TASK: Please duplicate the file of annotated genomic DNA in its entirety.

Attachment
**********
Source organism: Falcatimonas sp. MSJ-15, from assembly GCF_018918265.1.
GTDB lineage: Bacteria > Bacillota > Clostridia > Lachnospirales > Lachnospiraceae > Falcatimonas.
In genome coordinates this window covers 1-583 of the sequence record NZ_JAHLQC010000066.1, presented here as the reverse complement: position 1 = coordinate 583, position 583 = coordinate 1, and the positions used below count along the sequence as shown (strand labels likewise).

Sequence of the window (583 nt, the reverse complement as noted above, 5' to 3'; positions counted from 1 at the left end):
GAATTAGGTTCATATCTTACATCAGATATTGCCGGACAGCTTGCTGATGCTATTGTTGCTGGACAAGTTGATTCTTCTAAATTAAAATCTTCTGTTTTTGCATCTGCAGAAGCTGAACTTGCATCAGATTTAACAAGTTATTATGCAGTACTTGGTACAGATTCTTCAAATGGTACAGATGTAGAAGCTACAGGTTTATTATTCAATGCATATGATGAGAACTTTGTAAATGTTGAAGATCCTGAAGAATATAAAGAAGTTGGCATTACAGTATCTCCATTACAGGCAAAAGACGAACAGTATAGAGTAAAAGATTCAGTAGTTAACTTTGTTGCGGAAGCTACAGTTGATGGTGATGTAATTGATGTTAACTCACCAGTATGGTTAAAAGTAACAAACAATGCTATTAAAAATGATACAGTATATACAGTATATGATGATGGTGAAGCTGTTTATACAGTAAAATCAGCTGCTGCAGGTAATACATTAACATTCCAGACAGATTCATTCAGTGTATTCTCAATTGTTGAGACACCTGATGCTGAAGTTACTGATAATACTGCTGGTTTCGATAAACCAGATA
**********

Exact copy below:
Source organism: Falcatimonas sp. MSJ-15, from assembly GCF_018918265.1.
GTDB lineage: Bacteria > Bacillota > Clostridia > Lachnospirales > Lachnospiraceae > Falcatimonas.
In genome coordinates this window covers 1-583 of the sequence record NZ_JAHLQC010000066.1, presented here as the reverse complement: position 1 = coordinate 583, position 583 = coordinate 1, and the positions used below count along the sequence as shown (strand labels likewise).

Sequence of the window (583 nt, the reverse complement as noted above, 5' to 3'; positions counted from 1 at the left end):
GAATTAGGTTCATATCTTACATCAGATATTGCCGGACAGCTTGCTGATGCTATTGTTGCTGGACAAGTTGATTCTTCTAAATTAAAATCTTCTGTTTTTGCATCTGCAGAAGCTGAACTTGCATCAGATTTAACAAGTTATTATGCAGTACTTGGTACAGATTCTTCAAATGGTACAGATGTAGAAGCTACAGGTTTATTATTCAATGCATATGATGAGAACTTTGTAAATGTTGAAGATCCTGAAGAATATAAAGAAGTTGGCATTACAGTATCTCCATTACAGGCAAAAGACGAACAGTATAGAGTAAAAGATTCAGTAGTTAACTTTGTTGCGGAAGCTACAGTTGATGGTGATGTAATTGATGTTAACTCACCAGTATGGTTAAAAGTAACAAACAATGCTATTAAAAATGATACAGTATATACAGTATATGATGATGGTGAAGCTGTTTATACAGTAAAATCAGCTGCTGCAGGTAATACATTAACATTCCAGACAGATTCATTCAGTGTATTCTCAATTGTTGAGACACCTGATGCTGAAGTTACTGATAATACTGCTGGTTTCGATAAACCAGATA